30 years goes fast, Diesel


A high octane Diesel clothing brand from Italy turns 30 years this year. 30 years young, and still going strong on the fastlanes of fashion and setting the trends while reforming our way of viewing this world.

Diesel was founded by Renzo Rosso in Italy in 1978, and the production of denim jeans is still based exclusively in Italy. The founder, Renzo Rosso, wanted to come up with a more dynamic and imaginative line of clothing than was created before. He hired an innovative group of new thinkers and the open-minded fresh designers were given broad stylistic freedom, hoping they could create a line of clothing perfect for people who follow their own independent path in life.

And the path for successful living started.

Diesel staff and their creative working ways have been so unconventional ever since, that the company has been profiled in countless magazines, newspapers and documentary television programmes, and have been studied by international consulting organizations, universities and business schools thoughout the years.


Diesel Concept Store in Atlanta opened in October 2007,
photo by Social Diva

First Diesel concept store in the U.S. was opened in New York City in 1996, and a new era jean-revolution started. The Diesel jeans were first embraced only by the fashion-forwarded trendsetters in the city, but soon relished by the rest of the trendy crowd accross the nation.

It was also 1996, when Renzo Rosso and Diesel received the “Premio Risultati” award from the Bocconi Institute in Milan for being the “Best Italian Company of the Year”. The next year Renzo was nominated by American Ernst & Young as “Entrepreneur of the Year” for the company’s amazing visibility in the U.S.

Today Diesel has over 30 concept stores in the United States.


Moments in history ad campaing from 1997

While the designer clothing, and all the other products Diesel offers, including shoes, fragances and watches, of course have it’s appeal, the thing what makes Diesel to stand out in the fashion industry, is their award winning ad campaigns.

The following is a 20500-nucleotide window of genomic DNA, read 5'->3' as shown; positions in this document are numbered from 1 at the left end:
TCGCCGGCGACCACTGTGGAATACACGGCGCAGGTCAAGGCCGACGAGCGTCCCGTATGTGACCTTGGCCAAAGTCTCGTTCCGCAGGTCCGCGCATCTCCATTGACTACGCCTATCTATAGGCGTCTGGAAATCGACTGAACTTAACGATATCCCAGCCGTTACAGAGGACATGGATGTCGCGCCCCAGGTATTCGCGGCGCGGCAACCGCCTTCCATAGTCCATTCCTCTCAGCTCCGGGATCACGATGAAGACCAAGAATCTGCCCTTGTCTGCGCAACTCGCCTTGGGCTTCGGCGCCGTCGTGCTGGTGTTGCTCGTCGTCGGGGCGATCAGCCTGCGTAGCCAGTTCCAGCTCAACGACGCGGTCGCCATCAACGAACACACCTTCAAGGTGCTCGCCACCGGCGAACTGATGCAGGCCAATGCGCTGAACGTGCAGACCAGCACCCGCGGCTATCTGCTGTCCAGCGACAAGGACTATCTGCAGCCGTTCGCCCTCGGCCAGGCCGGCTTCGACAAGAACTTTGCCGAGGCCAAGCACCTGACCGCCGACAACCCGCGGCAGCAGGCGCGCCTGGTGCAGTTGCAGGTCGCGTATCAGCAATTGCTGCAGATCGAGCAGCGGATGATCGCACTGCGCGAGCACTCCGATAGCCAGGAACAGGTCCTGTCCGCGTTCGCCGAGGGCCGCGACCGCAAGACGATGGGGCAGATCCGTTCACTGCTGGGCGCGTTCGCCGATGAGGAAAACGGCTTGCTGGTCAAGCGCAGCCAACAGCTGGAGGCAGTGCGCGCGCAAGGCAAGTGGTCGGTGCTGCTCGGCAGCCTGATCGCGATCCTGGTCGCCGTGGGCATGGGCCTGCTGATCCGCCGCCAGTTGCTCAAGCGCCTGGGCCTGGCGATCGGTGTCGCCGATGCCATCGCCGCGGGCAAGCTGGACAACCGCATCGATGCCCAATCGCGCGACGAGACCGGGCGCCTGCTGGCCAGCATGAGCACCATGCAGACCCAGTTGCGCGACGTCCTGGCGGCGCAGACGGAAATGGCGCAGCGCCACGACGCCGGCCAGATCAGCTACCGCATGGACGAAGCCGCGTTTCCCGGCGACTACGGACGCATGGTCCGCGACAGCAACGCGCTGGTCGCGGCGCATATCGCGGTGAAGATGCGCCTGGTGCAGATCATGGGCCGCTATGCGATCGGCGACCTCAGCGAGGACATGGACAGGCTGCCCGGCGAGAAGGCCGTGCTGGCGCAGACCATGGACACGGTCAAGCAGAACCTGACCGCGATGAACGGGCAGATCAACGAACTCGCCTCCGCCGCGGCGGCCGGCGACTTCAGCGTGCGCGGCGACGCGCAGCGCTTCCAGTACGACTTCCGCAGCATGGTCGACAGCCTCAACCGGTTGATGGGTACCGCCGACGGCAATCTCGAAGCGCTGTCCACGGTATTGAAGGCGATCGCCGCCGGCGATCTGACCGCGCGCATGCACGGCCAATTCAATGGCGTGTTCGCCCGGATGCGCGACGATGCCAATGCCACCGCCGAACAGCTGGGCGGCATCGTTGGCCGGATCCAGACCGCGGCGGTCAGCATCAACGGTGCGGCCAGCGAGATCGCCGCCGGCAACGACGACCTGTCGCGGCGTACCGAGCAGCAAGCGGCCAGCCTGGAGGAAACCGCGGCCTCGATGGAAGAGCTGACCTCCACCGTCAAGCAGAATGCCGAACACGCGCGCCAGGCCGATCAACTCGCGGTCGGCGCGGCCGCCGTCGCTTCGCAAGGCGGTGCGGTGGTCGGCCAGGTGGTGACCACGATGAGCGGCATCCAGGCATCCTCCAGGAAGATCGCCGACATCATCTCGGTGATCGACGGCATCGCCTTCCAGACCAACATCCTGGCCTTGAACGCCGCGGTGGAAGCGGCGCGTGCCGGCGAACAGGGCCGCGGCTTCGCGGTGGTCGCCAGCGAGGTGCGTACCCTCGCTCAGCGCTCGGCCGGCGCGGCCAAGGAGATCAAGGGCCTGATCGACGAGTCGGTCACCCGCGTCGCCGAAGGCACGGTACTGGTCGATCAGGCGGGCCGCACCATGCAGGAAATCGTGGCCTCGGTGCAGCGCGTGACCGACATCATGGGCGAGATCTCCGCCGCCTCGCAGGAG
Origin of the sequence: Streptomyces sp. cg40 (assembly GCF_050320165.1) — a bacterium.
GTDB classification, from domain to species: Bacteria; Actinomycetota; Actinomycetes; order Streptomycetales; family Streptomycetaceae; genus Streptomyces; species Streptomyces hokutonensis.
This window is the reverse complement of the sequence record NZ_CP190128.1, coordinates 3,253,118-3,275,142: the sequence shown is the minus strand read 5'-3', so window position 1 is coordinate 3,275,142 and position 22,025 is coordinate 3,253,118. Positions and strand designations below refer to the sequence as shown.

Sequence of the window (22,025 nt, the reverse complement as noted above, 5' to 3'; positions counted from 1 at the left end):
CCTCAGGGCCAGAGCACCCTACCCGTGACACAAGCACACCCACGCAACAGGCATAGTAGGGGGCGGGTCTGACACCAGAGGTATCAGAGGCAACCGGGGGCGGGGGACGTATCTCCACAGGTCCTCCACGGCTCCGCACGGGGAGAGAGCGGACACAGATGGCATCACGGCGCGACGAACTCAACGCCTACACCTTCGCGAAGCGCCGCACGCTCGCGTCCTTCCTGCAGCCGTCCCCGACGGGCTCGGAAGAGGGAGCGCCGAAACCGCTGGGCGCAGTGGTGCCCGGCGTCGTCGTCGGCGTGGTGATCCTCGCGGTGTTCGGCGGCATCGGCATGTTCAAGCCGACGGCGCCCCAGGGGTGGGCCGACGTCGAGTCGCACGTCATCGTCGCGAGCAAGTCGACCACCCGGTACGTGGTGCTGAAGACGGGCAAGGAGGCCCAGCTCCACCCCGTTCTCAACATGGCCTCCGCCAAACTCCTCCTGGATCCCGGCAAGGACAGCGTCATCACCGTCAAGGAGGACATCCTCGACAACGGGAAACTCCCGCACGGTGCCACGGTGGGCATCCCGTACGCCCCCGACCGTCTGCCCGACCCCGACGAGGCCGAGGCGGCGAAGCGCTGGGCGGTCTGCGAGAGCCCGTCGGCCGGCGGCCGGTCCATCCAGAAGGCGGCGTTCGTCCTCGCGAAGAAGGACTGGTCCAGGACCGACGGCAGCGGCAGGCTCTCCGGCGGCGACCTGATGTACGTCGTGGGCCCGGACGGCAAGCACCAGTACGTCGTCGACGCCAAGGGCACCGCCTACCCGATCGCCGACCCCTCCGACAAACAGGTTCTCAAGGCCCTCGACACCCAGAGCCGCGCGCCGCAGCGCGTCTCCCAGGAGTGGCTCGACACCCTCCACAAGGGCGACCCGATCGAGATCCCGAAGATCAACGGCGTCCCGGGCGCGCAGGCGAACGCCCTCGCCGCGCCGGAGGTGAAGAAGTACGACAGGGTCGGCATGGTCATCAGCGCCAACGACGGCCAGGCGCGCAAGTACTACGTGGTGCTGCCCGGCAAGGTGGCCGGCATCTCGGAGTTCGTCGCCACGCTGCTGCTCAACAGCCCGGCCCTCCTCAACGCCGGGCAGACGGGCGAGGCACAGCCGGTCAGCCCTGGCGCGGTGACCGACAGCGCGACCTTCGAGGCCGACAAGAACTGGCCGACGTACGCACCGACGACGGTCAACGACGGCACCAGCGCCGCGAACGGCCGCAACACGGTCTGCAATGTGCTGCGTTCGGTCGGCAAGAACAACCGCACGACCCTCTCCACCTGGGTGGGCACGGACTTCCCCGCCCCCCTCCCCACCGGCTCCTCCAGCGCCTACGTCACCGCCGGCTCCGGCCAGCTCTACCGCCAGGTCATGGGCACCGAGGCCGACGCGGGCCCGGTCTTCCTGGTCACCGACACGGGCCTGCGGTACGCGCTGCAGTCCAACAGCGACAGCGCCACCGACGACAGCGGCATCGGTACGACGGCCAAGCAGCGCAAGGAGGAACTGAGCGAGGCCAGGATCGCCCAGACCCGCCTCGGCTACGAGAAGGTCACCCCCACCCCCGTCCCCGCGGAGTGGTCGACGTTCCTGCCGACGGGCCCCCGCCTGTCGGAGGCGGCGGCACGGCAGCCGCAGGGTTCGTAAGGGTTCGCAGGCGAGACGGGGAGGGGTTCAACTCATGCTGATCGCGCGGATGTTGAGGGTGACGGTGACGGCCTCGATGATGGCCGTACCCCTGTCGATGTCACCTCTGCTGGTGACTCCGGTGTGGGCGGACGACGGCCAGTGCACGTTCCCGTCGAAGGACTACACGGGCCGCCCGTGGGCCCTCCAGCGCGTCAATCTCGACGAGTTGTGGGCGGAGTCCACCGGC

What sets Diesel’s ad campaings different from other companies is that they start with the thought that trendy people in the world are the same – thus their ads are the same around the world, and they are not specified for the geographic target market.

Today we Work Hard Campaign from 2003
Text in the ad: Today we work hard to plug in the videogame

Secondly, Diesel makes fun of advertising and the trends themselves by making satires, and clearly empty promises. While other products are trying to make you think you will look trendier, sexier and more successful by using their products, Diesel makes you re-think the traditional ads and the goal of uniting you or your look with the masses. They raise questions of political, racial, ecological and religious tabus and they aggravate feelings in all the colors of the rainbow from laughter to disgust.

Golbal Warming Ready Campaign from 2007

What really shows in the sales figures though is the crossover appeal. While many other fashion brands are consumed by a specific target market, the Diesel users can be found in every age and sociological group. While some jeans are for the country gals, others for the hip hop fans, Diesel is woren as proudly at the teen scene as by the young professionals at the office.

Live Fast Campaign, spring 2008


Diesel is one of my all time favorite jeans brands, and that’s all I wore when I still lived in Europe. I was devistated Diesel wasn’t available all around the US when I moved here, more devistated that the Texan college kids my husband called friends, laughed at my Diesel jeans.

This was ten years ago, and obviously they hadn’t visited the first concept store in NYC.

Then motherhood hit me (and the baby pounds). Let’s just say I had the normal thought, “when I’m one or two sizes smaller, I’ll splurge on designer jeans” and that never happened. Until now – and I’m really craving for a fresh pair of Diesels.

I was checking out the latest denims at Diesel, and I couldn’t believe they run for over 200 bucks these days! But I guess that’s what happens when a brand becomes a cult.

Yeah, get some Diesel Baby

But how I would love to shop at Diesel, and not just for me, but for my family too. The watches, the shoes… it’s all good.

Design Boom interview with Renzo Rosso
Kit me Out brand profile

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